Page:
Key Words
backwash; bed expansion; filter media; mixed layer; retrofit; ieve analysis

Address
Tae-hoon Kim and ChulHwi Park: Department of Environmental Engineering, University of Seoul, 163 Seoul siripdaero, Dongdaemun-gu, Seoul, Republic of Korea
Heekyong Oh, Jungyeol Eom: Plant Research Team, Daewoo E&C, 20 Suil-ro 123beon-gil, Jangan-gu, Suwon-si, Gyeonggi-do, Republic of Korea

Abstract
There are many previous review articles are available to summarize either the characterization methods of effluent organic matter (EfOM) or the individual control treatment options. However, there has been no attempt made to compare in parallel the physicochemical treatment options that target the removal of EfOM from biological treatments. This review deals with the recent progress on the characterization of EfOM and the novel technologies developed for EfOM treatment. Based on the publications after 2010, the advantages and the limitations of several popularly used analytical tools are discussed for EfOM characterization, which include UV-visible and fluorescence spectroscopy, Fourier transform infrared spectroscopy (FTIR), size exclusion chromatography (SEC), and Fourier transform-ion cyclotron resonance-mass spectrometry (FT-ICR-MS). It is a recent trend to combine an SEC system with various types of detectors, because it can successfully track the chemical/functional composition of EfOM, which varies across a continuum of different molecular sizes. FT-ICR-MS is the most powerful tool to detect EfOM at molecular levels. However, it is noted that this method has rarely been utilized to understand the changes of EfOM in pre-treatment or post-treatment systems. Although membrane filtration is still the preferred method to treat EfOM before its discharge due to its high separation selectivity, the minimum requirements for additional chemicals, the ease of scaling up, and the continuous operation, recent advances in ion exchange and advanced oxidation processes are greatly noteworthy. Recent progress in the non-membrane technologies, which are based on novel materials, are expected to enhance the removal efficiency of EfOM and even make it feasible to selectively remove undesirable fractions/compounds from bulk EfOM.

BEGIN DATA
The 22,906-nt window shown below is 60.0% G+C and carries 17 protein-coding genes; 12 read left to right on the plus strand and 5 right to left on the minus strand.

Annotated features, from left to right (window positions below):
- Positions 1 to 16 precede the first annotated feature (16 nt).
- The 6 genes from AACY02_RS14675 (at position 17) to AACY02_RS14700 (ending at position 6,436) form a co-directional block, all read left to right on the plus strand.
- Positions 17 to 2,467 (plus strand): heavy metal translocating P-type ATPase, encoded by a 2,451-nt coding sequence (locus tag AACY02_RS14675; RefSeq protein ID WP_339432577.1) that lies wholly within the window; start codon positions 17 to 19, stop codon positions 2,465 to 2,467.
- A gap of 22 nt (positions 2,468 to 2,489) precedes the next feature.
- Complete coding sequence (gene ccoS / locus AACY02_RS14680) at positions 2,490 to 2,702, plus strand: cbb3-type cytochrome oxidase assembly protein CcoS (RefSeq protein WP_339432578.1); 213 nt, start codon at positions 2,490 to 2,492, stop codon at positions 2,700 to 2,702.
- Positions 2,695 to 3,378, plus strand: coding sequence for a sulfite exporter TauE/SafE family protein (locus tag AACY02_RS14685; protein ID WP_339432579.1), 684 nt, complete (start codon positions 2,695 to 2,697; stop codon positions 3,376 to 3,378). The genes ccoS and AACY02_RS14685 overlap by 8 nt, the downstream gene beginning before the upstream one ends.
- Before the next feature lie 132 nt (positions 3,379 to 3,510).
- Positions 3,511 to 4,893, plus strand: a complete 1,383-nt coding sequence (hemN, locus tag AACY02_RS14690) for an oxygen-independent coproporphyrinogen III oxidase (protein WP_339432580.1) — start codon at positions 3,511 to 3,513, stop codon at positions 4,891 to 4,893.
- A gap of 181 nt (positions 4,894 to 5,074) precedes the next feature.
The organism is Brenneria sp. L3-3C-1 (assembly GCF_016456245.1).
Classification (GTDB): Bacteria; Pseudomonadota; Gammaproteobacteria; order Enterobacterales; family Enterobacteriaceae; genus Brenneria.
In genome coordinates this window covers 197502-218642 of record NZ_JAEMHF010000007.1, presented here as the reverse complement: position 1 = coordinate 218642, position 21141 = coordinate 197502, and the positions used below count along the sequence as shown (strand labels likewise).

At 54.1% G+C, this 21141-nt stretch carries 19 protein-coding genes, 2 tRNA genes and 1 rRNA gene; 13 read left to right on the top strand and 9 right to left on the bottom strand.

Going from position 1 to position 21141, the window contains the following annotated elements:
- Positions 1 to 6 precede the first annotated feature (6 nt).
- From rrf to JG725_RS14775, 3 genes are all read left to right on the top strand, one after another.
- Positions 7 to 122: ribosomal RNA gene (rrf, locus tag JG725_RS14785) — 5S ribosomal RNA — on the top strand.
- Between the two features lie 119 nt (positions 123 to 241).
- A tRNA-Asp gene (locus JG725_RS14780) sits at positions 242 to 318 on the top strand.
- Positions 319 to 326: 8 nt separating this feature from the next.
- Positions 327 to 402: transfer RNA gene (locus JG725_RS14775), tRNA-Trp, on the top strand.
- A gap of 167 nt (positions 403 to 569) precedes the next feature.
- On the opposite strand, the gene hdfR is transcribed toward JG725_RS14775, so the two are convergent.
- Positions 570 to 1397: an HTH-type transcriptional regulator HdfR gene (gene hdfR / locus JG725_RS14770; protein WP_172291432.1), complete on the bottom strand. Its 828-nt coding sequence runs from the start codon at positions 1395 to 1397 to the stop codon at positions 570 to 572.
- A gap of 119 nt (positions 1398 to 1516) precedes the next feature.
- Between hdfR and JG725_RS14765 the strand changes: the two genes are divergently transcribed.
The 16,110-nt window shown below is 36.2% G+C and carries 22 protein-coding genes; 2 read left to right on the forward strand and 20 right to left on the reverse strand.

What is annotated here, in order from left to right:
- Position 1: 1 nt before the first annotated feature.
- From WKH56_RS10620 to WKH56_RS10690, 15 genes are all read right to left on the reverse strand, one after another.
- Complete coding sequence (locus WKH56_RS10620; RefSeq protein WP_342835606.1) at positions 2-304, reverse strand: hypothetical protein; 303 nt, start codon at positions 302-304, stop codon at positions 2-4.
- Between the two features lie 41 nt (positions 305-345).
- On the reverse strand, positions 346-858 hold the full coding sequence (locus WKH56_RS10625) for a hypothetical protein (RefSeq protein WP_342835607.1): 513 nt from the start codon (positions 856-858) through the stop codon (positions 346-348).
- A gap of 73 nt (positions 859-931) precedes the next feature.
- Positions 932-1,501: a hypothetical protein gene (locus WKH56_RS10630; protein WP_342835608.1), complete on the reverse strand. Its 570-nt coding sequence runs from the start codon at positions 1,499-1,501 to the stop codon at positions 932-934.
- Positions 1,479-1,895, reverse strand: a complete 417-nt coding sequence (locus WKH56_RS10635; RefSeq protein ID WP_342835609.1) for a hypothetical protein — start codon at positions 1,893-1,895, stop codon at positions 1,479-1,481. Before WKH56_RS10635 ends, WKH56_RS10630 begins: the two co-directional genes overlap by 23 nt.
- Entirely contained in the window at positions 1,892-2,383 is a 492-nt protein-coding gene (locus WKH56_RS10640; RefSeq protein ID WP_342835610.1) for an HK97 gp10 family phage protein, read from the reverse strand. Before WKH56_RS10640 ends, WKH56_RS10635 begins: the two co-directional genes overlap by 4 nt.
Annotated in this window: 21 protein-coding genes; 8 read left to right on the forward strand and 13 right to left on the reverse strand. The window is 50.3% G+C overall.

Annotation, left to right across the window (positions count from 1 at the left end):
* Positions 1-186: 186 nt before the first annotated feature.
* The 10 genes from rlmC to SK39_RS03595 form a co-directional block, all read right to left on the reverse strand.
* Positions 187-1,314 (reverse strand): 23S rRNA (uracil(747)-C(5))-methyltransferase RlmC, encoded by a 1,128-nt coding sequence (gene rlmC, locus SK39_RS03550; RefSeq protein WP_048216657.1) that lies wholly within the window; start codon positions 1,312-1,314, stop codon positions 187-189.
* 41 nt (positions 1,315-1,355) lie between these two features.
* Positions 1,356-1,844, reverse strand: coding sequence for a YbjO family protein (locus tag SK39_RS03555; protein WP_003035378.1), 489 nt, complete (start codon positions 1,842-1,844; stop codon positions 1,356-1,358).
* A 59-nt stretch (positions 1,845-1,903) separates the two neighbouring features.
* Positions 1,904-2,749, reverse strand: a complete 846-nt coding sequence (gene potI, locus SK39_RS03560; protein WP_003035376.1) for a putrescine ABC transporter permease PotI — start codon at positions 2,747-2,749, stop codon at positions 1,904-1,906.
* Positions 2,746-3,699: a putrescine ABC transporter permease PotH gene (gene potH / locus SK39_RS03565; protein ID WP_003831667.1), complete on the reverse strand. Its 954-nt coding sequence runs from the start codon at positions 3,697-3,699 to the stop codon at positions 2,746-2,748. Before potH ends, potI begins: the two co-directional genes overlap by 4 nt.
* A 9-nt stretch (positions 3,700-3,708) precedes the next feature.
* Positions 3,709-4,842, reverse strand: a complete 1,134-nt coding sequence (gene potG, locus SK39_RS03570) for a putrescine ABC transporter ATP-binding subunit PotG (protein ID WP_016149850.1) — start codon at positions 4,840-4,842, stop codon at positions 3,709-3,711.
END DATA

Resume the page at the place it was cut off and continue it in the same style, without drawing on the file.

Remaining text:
Key Words
organic matter; wastewater; oxidation; membrane; removal

Address
Schindra Kumar Ray, Hai Bang Truong, Zeshan Arshad and Jin Hur: Department of Environment and Energy, Sejong University, 209 Neungdong-ro, Gwangjin-gu, Seoul 05006, Korea
Hyun Sang Shin: Department of Environmental Engineering, Seoul National University of Science and Technology, Seoul 01811, Korea

Abstract